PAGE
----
Three-quarters of the Florida prison population has at least one tattoo; the median inmate has three.
The data also confirm how generational criminal tattoos are: 85% of prisoners under 35 have tattoos, compared with 43% for prisoners aged 55 and over.
The related existing economic literature analysing general welfare programmes usually ignores the crucial endogeneity involved in the relationship between crime rates and social welfare policies through poverty, since poorer regions are focused in the distribution of resources.
I use the existing temporal heterogeneity in the implementation of the programme across the states to identify the causal impact of CCT programmes on poverty and criminality.
The magnitude of the observed asymmetries supports the hypothesis of hysteresis in crime, and suggests that no theoretical or empirical analysis would be complete without careful consideration of that important feature in the relationships between crime, police and legal income.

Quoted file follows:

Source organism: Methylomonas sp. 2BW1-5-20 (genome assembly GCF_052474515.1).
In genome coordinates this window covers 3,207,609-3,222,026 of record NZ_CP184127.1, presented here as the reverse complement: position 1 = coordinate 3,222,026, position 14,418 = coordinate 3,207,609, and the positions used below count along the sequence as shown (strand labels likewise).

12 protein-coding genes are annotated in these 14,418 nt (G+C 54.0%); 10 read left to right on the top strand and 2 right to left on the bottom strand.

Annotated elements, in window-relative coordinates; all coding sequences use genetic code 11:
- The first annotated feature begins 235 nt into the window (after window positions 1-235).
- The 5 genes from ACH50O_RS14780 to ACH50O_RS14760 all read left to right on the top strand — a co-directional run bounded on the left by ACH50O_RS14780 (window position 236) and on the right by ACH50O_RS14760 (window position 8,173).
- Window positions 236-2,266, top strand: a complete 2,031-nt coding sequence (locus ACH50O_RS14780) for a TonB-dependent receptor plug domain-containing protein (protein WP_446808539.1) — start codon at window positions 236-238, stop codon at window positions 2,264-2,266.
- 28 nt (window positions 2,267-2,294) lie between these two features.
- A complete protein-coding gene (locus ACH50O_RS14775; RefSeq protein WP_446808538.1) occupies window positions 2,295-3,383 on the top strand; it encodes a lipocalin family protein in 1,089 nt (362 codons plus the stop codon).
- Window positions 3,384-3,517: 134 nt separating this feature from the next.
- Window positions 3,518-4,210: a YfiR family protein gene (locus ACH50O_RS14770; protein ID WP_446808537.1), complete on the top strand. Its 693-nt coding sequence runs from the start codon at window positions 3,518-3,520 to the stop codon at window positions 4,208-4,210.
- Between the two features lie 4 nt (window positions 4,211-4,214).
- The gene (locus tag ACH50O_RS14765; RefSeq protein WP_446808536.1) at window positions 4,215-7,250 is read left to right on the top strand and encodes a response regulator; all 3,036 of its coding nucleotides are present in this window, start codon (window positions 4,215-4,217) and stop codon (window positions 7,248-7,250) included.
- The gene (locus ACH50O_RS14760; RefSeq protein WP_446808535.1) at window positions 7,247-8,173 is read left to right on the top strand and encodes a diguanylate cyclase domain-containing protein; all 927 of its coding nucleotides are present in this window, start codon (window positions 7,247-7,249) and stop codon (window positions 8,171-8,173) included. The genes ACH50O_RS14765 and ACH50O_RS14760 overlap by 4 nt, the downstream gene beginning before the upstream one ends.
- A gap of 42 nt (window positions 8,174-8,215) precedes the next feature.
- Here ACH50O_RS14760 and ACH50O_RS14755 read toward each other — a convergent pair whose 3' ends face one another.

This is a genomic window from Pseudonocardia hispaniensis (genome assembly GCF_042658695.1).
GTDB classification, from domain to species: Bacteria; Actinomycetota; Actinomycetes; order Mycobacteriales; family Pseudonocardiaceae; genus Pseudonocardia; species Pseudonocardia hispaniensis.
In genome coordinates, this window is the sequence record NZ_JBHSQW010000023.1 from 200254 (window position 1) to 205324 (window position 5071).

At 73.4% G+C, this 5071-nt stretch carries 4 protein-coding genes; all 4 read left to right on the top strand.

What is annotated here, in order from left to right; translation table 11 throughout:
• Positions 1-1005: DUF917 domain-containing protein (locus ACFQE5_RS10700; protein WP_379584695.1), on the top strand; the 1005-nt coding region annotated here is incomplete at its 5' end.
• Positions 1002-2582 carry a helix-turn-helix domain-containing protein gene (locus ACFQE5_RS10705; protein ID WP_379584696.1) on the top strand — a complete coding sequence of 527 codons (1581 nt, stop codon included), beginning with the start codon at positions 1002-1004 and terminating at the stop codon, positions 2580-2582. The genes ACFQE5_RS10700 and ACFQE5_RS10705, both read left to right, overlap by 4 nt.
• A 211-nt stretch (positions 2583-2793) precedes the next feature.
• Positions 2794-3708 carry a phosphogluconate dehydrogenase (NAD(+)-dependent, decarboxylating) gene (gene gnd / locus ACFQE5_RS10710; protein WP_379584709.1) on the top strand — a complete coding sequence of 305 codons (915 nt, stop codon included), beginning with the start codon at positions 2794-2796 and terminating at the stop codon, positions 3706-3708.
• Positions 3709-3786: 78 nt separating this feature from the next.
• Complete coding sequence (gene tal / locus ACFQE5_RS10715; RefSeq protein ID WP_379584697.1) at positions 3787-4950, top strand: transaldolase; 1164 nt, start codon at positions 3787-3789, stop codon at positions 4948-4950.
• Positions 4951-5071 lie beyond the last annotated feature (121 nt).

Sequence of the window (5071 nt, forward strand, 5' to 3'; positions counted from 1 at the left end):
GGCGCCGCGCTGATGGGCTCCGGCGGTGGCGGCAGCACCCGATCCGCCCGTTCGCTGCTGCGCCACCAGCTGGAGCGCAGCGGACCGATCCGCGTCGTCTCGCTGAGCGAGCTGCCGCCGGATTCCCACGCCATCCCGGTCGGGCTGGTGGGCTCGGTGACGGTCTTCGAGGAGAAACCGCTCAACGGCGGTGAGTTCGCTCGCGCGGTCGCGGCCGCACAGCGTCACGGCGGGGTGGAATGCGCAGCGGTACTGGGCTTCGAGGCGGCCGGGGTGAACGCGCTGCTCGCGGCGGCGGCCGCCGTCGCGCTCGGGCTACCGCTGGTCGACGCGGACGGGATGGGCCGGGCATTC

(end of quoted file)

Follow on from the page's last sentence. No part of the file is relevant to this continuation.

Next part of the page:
These results corroborate the argument that policy makers should be more inclined to set pre-emptive policies rather than mitigating measures.The absolute value of the average impact of positive variations in those variables on property and violent crime rates are statistically smaller than the absolute value of the average effect of negative variations.These effects are robust under several specifications.More specifically, I investigate whether positive variations on variables associated to those factors, respectively police officers and average level of income, are statistically different from negative variations.Using US crime data at the state level between 19, I find that police force size and real average income of unskilled workers have asymmetric effects on most types of crimes.Although, with more research there have been links between environmental factors, specifically heavy metals such as lead, cadmium and mercury, and life outcome.Heavy metals have been directly associated with causing neurotoxicity, specifically in young children.Domestic violence and victimization in poor inner-city areas and closed institutions are significantly under-represented crimes in official statistics despite being a huge problem.White-collar crimes are the most neglected crimes of all, massively under-represented in both official statistics and the media despite being the most damaging to society.States that reached the level of cash transfer expenditures proposed by the guidelines of the programme more promptly had a more significant reduction in poverty rates.Similar but less robust results are found for crime rates as robbery, theft and kidnapping, while no significant effects were found for homicide and murder, indicating a weak or non-existent relationship between conditional cash transfers and crime.